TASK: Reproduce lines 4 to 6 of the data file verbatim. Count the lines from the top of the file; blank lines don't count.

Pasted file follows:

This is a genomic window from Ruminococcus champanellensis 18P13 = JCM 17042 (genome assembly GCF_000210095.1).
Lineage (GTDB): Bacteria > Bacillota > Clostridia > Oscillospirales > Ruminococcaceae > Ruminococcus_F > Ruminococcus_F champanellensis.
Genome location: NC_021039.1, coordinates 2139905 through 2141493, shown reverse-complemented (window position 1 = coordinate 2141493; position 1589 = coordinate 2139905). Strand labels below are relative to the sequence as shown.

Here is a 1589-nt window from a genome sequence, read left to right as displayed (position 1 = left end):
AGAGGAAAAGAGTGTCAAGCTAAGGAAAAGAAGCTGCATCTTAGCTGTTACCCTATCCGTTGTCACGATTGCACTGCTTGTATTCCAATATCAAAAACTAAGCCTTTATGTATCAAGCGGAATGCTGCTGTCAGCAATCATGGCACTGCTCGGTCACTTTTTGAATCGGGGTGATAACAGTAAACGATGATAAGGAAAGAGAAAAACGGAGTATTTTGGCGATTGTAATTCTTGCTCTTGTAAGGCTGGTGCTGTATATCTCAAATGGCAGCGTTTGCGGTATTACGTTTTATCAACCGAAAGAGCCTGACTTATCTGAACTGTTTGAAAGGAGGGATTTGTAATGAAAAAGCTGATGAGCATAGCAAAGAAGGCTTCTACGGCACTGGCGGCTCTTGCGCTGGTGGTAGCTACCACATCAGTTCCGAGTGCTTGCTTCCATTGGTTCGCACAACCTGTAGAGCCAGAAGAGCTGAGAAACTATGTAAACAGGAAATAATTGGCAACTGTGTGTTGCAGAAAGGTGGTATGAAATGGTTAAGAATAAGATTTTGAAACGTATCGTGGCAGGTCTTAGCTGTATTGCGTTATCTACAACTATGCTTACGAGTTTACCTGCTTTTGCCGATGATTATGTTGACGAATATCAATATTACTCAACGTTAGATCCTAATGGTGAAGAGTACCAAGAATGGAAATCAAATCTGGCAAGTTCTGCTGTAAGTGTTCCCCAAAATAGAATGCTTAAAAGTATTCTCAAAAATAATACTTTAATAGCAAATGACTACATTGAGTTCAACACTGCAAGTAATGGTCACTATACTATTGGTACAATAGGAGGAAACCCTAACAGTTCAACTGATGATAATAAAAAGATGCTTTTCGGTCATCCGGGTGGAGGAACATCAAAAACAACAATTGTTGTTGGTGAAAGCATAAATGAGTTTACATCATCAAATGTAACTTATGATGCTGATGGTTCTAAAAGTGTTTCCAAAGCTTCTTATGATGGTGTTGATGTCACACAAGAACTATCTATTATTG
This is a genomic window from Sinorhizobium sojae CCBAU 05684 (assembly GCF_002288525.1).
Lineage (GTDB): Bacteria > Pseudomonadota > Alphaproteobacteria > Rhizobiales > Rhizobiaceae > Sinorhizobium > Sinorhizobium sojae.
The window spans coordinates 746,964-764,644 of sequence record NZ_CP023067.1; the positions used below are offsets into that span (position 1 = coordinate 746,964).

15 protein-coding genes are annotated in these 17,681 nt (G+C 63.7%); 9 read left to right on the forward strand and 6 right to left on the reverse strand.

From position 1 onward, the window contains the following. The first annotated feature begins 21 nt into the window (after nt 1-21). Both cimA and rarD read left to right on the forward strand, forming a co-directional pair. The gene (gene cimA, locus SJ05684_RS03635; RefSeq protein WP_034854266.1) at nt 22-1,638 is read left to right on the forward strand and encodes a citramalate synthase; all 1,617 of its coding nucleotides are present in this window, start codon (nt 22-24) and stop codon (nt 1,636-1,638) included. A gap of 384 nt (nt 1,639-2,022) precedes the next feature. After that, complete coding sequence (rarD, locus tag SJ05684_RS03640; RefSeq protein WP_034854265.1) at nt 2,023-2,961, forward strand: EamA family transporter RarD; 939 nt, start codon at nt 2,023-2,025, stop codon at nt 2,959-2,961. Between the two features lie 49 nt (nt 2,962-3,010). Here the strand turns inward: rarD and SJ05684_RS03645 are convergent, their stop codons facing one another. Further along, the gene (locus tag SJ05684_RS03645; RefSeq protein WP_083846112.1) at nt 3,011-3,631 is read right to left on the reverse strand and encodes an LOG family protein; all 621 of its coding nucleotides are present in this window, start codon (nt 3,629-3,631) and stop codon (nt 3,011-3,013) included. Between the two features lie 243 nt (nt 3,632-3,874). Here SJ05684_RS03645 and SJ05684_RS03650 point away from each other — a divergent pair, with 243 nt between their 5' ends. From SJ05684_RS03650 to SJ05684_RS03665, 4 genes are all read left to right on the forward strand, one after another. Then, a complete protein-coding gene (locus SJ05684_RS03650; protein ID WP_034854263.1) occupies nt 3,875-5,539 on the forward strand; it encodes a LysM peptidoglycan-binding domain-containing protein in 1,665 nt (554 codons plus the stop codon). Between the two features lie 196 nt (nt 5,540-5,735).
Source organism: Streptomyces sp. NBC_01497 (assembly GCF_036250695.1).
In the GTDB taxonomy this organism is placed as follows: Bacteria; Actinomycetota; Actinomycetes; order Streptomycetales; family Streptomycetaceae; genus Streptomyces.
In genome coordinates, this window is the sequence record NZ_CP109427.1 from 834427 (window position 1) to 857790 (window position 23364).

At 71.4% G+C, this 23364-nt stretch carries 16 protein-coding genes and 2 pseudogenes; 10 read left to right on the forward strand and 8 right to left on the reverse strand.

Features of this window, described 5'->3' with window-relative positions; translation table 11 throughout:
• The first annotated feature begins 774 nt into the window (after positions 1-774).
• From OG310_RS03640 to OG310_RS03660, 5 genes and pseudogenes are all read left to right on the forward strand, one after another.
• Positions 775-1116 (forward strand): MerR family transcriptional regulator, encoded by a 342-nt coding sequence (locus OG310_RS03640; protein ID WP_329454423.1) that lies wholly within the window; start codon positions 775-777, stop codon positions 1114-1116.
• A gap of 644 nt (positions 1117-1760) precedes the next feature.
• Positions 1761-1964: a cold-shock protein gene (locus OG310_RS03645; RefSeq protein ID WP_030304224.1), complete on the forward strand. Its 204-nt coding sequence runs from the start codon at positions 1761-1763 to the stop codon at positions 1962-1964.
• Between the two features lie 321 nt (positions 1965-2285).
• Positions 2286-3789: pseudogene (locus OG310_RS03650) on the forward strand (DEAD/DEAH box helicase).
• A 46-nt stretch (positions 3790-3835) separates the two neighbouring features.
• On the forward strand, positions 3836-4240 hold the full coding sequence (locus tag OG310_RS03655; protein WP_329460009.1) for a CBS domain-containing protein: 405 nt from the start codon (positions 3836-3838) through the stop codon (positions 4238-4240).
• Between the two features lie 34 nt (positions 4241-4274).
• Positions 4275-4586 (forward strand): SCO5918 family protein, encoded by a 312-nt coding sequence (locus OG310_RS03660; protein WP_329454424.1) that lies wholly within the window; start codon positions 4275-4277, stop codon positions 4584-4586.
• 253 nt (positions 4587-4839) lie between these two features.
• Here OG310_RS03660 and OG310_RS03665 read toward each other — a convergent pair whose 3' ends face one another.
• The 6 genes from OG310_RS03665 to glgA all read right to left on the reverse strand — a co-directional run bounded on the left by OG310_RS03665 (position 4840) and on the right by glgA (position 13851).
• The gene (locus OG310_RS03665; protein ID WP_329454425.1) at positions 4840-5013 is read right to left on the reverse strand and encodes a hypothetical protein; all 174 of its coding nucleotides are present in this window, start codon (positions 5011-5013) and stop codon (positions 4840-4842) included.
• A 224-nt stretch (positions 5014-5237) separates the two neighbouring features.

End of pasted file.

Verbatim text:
Here is a 1589-nt window from a genome sequence, read left to right as displayed (position 1 = left end):
AGAGGAAAAGAGTGTCAAGCTAAGGAAAAGAAGCTGCATCTTAGCTGTTACCCTATCCGTTGTCACGATTGCACTGCTTGTATTCCAATATCAAAAACTAAGCCTTTATGTATCAAGCGGAATGCTGCTGTCAGCAATCATGGCACTGCTCGGTCACTTTTTGAATCGGGGTGATAACAGTAAACGATGATAAGGAAAGAGAAAAACGGAGTATTTTGGCGATTGTAATTCTTGCTCTTGTAAGGCTGGTGCTGTATATCTCAAATGGCAGCGTTTGCGGTATTACGTTTTATCAACCGAAAGAGCCTGACTTATCTGAACTGTTTGAAAGGAGGGATTTGTAATGAAAAAGCTGATGAGCATAGCAAAGAAGGCTTCTACGGCACTGGCGGCTCTTGCGCTGGTGGTAGCTACCACATCAGTTCCGAGTGCTTGCTTCCATTGGTTCGCACAACCTGTAGAGCCAGAAGAGCTGAGAAACTATGTAAACAGGAAATAATTGGCAACTGTGTGTTGCAGAAAGGTGGTATGAAATGGTTAAGAATAAGATTTTGAAACGTATCGTGGCAGGTCTTAGCTGTATTGCGTTATCTACAACTATGCTTACGAGTTTACCTGCTTTTGCCGATGATTATGTTGACGAATATCAATATTACTCAACGTTAGATCCTAATGGTGAAGAGTACCAAGAATGGAAATCAAATCTGGCAAGTTCTGCTGTAAGTGTTCCCCAAAATAGAATGCTTAAAAGTATTCTCAAAAATAATACTTTAATAGCAAATGACTACATTGAGTTCAACACTGCAAGTAATGGTCACTATACTATTGGTACAATAGGAGGAAACCCTAACAGTTCAACTGATGATAATAAAAAGATGCTTTTCGGTCATCCGGGTGGAGGAACATCAAAAACAACAATTGTTGTTGGTGAAAGCATAAATGAGTTTACATCATCAAATGTAACTTATGATGCTGATGGTTCTAAAAGTGTTTCCAAAGCTTCTTATGATGGTGTTGATGTCACACAAGAACTATCTATTATTG
This is a genomic window from Sinorhizobium sojae CCBAU 05684 (assembly GCF_002288525.1).